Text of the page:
Brian doesn’t look at me. I notice my keys dangling from the ignition. I’m not quite sure how—
“Brian, what are you doing here?”
He doesn’t answer.
“You shouldn’t be here.”
He doesn’t respond.
Finally, he looks at me. Into my eyes, as if he’s been afraid to look to see what he’d find there.
As for his own eyes—
“What are you doing here?” I ask him.
“I…” He searches my eyes. His lips part, but strands of saliva pull them back together.
Something is bothering me. I focus on the music. What the music is say—
In the back of my mind, there’s a thump, a flutter, a flap. A blur of blue wings.
“Are we okay?” he asks me.
“Are we okay?”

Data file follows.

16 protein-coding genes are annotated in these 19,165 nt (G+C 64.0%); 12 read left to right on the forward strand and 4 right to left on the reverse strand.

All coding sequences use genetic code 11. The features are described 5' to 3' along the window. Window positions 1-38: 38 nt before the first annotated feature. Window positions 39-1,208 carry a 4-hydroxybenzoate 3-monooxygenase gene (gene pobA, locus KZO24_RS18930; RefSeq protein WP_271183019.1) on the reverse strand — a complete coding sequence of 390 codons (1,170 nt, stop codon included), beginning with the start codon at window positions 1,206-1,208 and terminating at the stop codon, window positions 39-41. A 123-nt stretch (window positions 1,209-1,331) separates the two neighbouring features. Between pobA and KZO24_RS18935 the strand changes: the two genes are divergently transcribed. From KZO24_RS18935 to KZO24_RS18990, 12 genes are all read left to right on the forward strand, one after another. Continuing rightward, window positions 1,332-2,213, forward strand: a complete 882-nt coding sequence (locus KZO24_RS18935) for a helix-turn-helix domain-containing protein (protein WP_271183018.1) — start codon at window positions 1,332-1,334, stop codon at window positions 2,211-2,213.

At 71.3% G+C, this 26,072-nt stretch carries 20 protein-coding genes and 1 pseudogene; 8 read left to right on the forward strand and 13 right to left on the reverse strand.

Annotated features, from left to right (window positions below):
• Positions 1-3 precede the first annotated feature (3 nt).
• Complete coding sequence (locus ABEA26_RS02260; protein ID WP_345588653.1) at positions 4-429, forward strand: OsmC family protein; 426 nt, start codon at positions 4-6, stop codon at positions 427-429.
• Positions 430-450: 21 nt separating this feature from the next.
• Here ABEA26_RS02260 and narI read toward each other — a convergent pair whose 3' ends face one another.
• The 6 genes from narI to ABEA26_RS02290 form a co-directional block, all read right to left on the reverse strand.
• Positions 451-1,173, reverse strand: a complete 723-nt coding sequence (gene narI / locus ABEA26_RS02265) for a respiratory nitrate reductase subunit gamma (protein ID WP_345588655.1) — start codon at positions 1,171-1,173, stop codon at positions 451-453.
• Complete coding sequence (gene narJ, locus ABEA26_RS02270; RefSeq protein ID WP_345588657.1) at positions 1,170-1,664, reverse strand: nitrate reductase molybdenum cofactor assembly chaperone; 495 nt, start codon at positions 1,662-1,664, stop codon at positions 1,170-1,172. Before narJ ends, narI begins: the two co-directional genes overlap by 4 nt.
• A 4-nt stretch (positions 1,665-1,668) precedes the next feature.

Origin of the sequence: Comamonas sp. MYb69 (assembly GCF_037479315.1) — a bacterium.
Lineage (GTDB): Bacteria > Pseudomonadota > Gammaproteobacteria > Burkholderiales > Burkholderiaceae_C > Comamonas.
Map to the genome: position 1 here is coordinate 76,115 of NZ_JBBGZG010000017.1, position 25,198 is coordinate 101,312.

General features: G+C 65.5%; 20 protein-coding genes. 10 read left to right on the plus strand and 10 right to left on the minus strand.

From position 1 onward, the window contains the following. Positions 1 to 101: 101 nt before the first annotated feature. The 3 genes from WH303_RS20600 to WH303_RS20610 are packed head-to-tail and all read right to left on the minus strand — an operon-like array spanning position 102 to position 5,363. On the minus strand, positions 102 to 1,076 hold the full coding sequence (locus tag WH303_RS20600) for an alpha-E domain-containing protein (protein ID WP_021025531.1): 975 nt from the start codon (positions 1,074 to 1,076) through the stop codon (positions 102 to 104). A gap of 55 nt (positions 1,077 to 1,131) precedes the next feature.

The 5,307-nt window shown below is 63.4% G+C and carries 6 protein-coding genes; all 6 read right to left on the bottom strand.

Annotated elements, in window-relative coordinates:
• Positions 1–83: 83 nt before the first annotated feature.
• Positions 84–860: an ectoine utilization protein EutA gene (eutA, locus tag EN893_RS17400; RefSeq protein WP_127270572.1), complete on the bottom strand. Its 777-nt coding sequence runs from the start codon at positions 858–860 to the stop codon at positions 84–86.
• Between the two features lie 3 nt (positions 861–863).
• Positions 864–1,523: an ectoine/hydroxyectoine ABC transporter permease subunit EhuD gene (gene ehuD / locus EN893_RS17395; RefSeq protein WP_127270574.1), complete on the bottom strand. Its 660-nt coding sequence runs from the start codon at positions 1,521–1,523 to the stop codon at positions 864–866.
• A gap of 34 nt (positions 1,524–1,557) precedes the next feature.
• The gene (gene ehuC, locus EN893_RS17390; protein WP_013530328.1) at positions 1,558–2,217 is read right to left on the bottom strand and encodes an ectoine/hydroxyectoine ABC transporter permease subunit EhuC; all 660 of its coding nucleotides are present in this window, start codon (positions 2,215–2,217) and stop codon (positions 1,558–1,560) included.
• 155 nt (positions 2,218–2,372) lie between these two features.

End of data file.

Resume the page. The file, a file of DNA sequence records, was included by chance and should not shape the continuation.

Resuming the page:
“Yes. I don’t see why not.”
He doesn’t take his eyes off me now. He’s really looking into me.
“But I took you here,” he says.
“And you were right to.”
“Was I though?”
He looks away.
As if he can’t look at me anymore.
“What is it?” I ask him.
He doesn’t answer.
“If you’re looking for forgiveness, you already have it. You were right to take me here. You can go.”
“Are you happy?”
He takes his wrist and cracks it, puts his hands back on the steering wheel. The music still plays, it crawls over my skin but doesn’t penetrate any deeper. Just an uncomfortable feeling, like dry wind hitting from all directions. Sanding my skin—
Blood on a window. Jesus saluting before crowds, crowds saluting back. An empty cove at night and someone sobbing.
“Turn this off,” I tell Brian.
Brian doesn’t turn it off.